Remedy Your Thinking Errors

Common Thinking Errors and Their Remedies


Remedy Your Thinking Errors
Don’t believe everything you think:

Below are four of the most frequent thinking errors that arise automatically during acute anxiety, panic, and disturbing worry, each with perspectives and remedies for modifying them and relieving your anxiety.  Why not study these errors and – as soon as you recognize they’re occurring – try out the remedies? You may find you have the power and skill to choose sensible thoughts over irrational, negative thoughts and gain the upper hand over anxiety.


Thoughts are not facts.

 

Common Thinking Errors and Their Remedies

 

  1. Dwelling on false solutions to important problems “If I were better looking, I’d attract someone, and I wouldn’t be alone.” The more we dwell, the more real a notion seems, regardless of whether it’s rational. In this example, the reality of the matter is far more bittersweet and nuanced: Neither beauty, handsomeness, nor cosmetic surgery can curtail aloneness.

  2. All or Nothing Thinking – “It’s all my fault” is a classic all-or-nothing statement that illustrates looking at things in absolute, black-and-white categories. Your performance was totally good or totally bad; if you are not perfect, then you are a failure. This thinking error does not recognize shades of gray, only black or white.  We always share only a portion of both the blame and the credit with others.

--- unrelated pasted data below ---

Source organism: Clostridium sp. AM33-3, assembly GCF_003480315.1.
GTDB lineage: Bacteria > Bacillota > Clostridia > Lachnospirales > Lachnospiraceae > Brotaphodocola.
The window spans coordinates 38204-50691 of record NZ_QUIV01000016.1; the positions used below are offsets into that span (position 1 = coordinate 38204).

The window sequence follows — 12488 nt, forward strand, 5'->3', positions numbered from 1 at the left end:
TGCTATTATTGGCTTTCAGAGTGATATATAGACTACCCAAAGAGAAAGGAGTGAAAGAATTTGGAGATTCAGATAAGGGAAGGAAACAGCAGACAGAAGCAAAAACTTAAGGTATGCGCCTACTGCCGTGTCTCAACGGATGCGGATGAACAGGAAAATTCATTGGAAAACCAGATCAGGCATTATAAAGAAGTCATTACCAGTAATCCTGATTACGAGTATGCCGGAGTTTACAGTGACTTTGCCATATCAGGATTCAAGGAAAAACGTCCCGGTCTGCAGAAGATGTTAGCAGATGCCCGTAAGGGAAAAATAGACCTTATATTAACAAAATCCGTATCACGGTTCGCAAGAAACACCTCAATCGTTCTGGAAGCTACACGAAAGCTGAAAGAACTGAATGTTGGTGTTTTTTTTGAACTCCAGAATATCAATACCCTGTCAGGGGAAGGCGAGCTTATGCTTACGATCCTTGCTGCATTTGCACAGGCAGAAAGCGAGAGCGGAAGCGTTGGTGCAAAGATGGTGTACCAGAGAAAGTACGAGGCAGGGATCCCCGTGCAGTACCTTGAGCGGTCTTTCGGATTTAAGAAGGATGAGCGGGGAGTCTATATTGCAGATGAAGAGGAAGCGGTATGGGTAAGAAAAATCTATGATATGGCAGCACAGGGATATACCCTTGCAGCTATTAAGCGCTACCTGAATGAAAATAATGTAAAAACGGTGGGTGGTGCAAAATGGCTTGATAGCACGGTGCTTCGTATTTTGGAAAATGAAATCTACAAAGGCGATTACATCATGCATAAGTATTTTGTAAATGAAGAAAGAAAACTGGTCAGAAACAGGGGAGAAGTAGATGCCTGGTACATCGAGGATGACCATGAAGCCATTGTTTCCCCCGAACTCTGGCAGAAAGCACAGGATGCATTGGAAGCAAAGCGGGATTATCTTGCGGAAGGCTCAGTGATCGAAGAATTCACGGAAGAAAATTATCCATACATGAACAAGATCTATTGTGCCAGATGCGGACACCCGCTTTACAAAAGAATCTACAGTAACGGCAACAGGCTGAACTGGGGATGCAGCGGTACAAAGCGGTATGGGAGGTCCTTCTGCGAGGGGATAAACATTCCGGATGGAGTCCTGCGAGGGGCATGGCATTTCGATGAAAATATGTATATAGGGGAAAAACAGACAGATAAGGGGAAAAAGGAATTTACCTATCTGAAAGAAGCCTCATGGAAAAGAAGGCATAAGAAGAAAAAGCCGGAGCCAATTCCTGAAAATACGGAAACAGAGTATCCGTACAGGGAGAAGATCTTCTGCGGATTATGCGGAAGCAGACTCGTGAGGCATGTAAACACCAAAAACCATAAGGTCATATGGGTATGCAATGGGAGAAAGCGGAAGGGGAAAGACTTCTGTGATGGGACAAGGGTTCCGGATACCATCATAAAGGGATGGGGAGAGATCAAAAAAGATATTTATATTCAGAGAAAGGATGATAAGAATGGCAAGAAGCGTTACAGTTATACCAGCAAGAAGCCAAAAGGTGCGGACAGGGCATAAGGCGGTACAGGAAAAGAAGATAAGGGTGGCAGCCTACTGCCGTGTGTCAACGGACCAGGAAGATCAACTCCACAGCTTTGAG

Remedy this error by honestly evaluating the negativity of your actions on a range from 0 to 100; recalling any neutral and positive actions, and then correcting your perspective (from David D. Burns (1989), The Feeling Good Handbook. New York: Penguin, 1989.)

  3. Catastrophizing – Catastrophizing is the essence of disturbing anxiety – potent, irrational thinking that arises “automatically” when our vital concerns or values seem jeopardized. Catastrophic thinking can make us feel like major upheavals or personal disasters are in the works and activate our instinctive “fight, flight, or freeze” reaction – despite the absence of solid evidence that a catastrophe actually will  Ask yourself earnestly, “Where’s the evidence?”
  4. Wild Ride in the Time MachineMuch anxious disturbance involves irrational fear of future plans and events. When we travel through time in our thoughts, it’s very easy to have wrong emotional reactions when you aren’t in the Here and Now. Deliberately return yourself to the present. Breathe in, pay attention, breathe out, pay attention – gather yourself and experience this moment mindfully. For now, just acknowledge and accept what really is.  This isn’t a time to judge yourself.